FULLY VACCINATED COLLEGE CAMPUSES CAN RESUME NORMAL LIFE, CDC SAYS
Fully vaccinated college campuses can resume normal life, CDC says


Colleges and universities can host in-person learning at full capacity without requiring masks or physical distancing if all of their students, faculty and staff are fully vaccinated before the fall semester begins, the Centers for Disease Control and Prevention said in new guidance posted online Friday.

Schools that lack a fully vaccinated population face a range of decisions about how to resume campus life this fall, based on federal recommendations that have landed as President Joe Biden’s administration encourages more young people to get a Covid-19 vaccine.

According to the CDC, administrators at partly unvaccinated schools should consider the level of virus transmission in their community and vaccine coverage among students and workers. They are also urged to set up robust virus testing programs that can spot clusters of infection or monitor full-fledged outbreaks.

The health agency’s latest guidance will likely encourage the growing number of institutions that are setting up mandatory vaccination programs for their campuses or considering programs for compulsory shots.

Higher education institutions can also use a portion of billions of dollars in federal pandemic relief aid to pay for on-campus vaccination sites, time off for faculty and staff to be vaccinated, and counseling for those who might be hesitant to get the vaccine, the Education Department noted in a separate operational handbook for colleges published on Friday. That money can also be used for testing and contact tracing efforts, the department reiterated, or to purchase safety equipment.

The CDC’s guidance makes no recommendations on vaccine mandates, but it does encourage schools to provide shots on campus through mass vaccination sites, health centers or temporary clinics.

“[Institutions of higher education] can play a critical role in offering and promoting vaccination to help increase the proportion of students, faculty and staff that are vaccinated to help slow the spread of COVID-19 and prevent interruptions to in-person learning,” the CDC said.

Key background: Rutgers University announced in March that it would require Covid-19 vaccines for all students enrolled in the fall 2021 semester, making New Jersey’s flagship university one of the nation’s first higher education institutions to require proof of vaccination to attend classes on campus.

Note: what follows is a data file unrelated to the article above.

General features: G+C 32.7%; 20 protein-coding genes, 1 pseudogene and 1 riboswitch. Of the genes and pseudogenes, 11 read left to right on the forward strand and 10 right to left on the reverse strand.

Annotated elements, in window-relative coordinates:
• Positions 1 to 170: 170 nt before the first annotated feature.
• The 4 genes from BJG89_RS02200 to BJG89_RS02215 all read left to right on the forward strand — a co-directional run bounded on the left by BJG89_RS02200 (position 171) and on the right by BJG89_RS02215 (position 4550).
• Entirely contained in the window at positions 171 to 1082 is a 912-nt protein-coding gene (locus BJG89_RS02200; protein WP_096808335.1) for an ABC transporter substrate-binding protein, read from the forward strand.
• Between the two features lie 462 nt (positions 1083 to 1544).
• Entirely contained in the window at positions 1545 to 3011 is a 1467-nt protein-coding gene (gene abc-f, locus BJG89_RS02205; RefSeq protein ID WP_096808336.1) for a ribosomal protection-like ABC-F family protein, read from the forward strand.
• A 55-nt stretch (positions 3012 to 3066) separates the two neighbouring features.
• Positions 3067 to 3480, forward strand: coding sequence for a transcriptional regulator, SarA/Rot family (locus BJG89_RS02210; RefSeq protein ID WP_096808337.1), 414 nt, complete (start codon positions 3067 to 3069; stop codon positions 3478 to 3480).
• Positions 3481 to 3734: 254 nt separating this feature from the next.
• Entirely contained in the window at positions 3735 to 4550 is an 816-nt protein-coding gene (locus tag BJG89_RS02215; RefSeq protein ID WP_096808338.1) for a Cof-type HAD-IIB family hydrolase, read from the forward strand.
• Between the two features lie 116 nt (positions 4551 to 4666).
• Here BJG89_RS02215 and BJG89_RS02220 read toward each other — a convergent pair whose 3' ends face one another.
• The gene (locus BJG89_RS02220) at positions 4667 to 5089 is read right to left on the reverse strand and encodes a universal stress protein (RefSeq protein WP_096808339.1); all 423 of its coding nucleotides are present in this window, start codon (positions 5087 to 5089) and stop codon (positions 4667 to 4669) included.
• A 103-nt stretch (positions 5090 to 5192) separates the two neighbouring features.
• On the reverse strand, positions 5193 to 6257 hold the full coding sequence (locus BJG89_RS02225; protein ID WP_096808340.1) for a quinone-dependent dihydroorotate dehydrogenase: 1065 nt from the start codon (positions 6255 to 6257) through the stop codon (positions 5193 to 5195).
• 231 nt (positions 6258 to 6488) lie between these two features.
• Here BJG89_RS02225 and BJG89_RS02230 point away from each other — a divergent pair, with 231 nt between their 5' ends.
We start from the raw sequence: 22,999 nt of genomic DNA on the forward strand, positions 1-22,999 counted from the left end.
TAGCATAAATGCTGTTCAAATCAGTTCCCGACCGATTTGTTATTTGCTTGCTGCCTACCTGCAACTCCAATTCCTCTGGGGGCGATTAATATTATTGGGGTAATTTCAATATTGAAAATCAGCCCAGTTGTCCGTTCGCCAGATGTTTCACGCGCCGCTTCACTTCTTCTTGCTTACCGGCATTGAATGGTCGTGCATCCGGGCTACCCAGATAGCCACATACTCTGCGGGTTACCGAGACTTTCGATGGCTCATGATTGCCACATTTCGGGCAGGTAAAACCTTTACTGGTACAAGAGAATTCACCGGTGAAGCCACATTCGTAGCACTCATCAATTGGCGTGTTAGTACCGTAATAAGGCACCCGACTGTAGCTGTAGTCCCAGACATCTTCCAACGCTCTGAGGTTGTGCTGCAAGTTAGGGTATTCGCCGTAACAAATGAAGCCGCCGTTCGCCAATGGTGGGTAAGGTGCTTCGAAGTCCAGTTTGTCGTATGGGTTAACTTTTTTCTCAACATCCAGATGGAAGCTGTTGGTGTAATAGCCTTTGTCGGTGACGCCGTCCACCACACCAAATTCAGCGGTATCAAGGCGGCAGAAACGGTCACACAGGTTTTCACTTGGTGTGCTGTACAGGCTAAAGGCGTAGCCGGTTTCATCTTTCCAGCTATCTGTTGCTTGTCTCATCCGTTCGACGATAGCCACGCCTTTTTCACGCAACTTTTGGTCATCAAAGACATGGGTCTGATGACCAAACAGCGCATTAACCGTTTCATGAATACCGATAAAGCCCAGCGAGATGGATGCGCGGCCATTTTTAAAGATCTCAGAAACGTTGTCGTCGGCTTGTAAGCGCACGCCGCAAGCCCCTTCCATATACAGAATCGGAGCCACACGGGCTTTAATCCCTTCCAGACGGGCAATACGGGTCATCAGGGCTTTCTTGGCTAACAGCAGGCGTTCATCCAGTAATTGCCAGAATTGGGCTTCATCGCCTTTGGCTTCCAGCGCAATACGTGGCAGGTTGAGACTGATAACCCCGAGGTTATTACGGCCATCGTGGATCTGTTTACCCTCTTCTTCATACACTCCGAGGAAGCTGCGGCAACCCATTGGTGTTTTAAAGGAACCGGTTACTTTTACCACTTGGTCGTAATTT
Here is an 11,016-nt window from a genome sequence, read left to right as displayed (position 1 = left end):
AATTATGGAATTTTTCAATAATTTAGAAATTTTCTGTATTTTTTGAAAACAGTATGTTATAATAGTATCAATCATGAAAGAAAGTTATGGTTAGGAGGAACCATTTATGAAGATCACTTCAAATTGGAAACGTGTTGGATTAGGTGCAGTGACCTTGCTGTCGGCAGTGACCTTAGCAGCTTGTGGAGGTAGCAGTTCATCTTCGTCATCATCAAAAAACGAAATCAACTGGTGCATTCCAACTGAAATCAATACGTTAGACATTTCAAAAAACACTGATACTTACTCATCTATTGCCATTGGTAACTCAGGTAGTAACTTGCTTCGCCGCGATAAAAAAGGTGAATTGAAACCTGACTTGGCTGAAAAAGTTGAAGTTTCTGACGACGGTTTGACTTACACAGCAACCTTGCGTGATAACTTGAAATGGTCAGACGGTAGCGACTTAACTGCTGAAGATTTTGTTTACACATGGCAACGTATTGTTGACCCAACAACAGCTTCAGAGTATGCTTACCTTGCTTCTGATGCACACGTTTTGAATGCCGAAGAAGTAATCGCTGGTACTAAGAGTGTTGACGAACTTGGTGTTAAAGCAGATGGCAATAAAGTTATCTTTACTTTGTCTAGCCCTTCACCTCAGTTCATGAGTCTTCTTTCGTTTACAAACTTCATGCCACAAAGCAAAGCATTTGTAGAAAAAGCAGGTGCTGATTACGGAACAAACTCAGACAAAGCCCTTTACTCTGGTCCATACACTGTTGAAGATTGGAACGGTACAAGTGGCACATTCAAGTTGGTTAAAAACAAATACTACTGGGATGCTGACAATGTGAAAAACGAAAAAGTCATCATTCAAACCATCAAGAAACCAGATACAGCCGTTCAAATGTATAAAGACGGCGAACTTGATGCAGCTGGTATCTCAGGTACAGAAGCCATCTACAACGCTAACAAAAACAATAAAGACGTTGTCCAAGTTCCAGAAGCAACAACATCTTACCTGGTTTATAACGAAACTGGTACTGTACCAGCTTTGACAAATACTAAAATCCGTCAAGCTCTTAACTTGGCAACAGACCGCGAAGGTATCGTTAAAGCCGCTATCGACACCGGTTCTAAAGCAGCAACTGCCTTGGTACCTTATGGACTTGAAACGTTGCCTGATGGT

Hundreds of institutions have enacted similar requirements since then, including elite universities and some prominent state institutions, but those schools still comprise a fraction of the country’s roughly 6,000 colleges and universities.

“In some respects, preparing for fall 2021 may be more complicated than it was for the two previous academic terms,” the American College Health Association noted last week in its own school reopening guidelines, adding that it will be “extremely important” for schools that opt against vaccine requirements to “remain at heightened alert.”

What about large events: Crowded settings are still risky for people who haven’t been fully vaccinated, the CDC said, especially when events gather people of unknown vaccination status from communities where the virus is spreading at substantial to high levels.

The CDC said mixed-status campuses should prioritize in-person instruction over other extracurricular activities, including sports and school events, “to minimize risk of transmission in schools and to protect in-person learning.” Mixed-status campuses could also consider limiting the size of gatherings to help maintain physical distancing, the CDC said.

What about campus housing: The guidance says colleges could consider housing students who are not fully vaccinated in single rooms instead of shared rooms, when feasible.

Schools could also think about establishing cohorts of people who are not fully vaccinated, such as groups of dorm rooms or entire dorm floors, that do not mix with other groups of students to minimize transmission and facilitate contact tracing.

The health agency also said communal spaces such as dining areas, lounges and exercise rooms could remain closed or open only for people who are fully vaccinated.